Should be a fun post
I’ve been playing around with WS2812b LEDs lately, and have been using my trusty TI Tiva C Series and Stellaris Launchpads as a controller for them. The first thing I did with these was to use the SPI peripheral to drive the data lines on the LED strip. This left me with sample code that will keep track of a 720 byte array of SPI data to send on the bus, an index into that array, and an interrupt handler that will get called whenever the SPI output buffer has room for more data. The problem with this approach is that the SPI buffer is pretty shallow (8 bytes), which means a non-trivial amount of processor time is spent in my interrupt handler just grabbing data from a static memory location and transferring it into the SPI output register. This presents us with an ideal opportunity to talk about the micro direct memory access, or uDMA, engine. If you don’t care about my attempts at explaining how DMA works on these micro controller and just want to reference my WS2812b over SPI using uDMA library, feel free to ignore everything past this and head over to my github.
First, some basics: what is a DMA engine? In its simplest form, a DMA engine is a peripheral that has access to the address bus and data bus in a chip, and the ability to initiate memory transfers. It has a register interface just like any other peripheral that can be used by the processor to tell the DMA engine where to read from, where to write to, and how to set up the transfer.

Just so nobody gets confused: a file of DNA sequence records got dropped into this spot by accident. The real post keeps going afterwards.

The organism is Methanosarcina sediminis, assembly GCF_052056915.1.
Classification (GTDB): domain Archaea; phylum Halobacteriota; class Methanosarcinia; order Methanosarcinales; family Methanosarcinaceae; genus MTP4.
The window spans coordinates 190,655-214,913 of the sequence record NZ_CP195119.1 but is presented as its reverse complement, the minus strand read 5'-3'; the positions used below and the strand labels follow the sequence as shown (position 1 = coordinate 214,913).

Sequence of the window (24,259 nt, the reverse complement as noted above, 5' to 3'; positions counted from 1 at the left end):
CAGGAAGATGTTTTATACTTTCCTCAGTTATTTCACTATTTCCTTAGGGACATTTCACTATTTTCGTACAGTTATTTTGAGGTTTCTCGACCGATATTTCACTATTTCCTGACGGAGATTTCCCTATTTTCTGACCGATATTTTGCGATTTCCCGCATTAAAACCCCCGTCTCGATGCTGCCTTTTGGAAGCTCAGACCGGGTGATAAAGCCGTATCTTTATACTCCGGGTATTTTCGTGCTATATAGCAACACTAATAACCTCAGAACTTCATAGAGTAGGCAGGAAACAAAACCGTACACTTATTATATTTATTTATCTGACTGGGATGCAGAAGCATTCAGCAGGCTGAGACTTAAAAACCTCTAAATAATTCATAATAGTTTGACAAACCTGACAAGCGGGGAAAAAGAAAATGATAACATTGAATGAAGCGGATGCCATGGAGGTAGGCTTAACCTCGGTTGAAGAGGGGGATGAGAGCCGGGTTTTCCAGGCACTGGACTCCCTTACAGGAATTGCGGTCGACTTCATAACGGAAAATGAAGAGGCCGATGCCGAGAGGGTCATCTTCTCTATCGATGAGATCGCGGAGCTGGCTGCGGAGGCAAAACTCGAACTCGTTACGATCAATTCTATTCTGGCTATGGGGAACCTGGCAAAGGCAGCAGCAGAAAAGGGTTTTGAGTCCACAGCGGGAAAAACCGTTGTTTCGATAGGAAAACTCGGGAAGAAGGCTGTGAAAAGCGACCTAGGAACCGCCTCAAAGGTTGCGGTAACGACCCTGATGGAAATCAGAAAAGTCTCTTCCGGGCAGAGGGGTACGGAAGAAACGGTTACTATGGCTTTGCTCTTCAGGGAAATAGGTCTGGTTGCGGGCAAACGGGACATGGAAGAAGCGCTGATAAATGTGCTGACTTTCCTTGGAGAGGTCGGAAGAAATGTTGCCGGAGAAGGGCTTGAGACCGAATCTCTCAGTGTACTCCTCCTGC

In my example, I can set up the DMA engine to start reading data from a known memory location (where my output data array lives) and write it to a known memory location (the SPI data out register) whenever certain conditions occur (the SPI transmit buffer is empty). This means that my processor is free to interface with other peripherals, crunch numbers, or even enter a sleep state while the DMA engine handles the trivial business of copying all the data.
So now let’s look at how to set up the DMA engine itself. Fortunately, we have an incredibly well designed software interface (driverlib) that, if past experience is any indication, will be so intuitive that we can get by entirely by looking at nothing more than sample code!
uDMAChannelControlSet(UDMA_CHANNEL_SSI1TX | UDMA_PRI_SELECT, UDMA_SIZE_8 | UDMA_SRC_INC_8 | UDMA_DST_INC_NONE | UDMA_ARB_4); uDMAChannelTransferSet(UDMA_CHANNEL_SSI1TX | UDMA_PRI_SELECT, UDMA_MODE_BASIC, pui8SPIData, (void *)(SSI1_BASE + SSI_O_DR), ui16DataSize);
Hrm. Maybe not. The downside to uDMA is that, while it is very flexible and powerful, this unfortunately leads to complexity. The API is pretty straightforward once you read up on the documentation, so lets start digging in!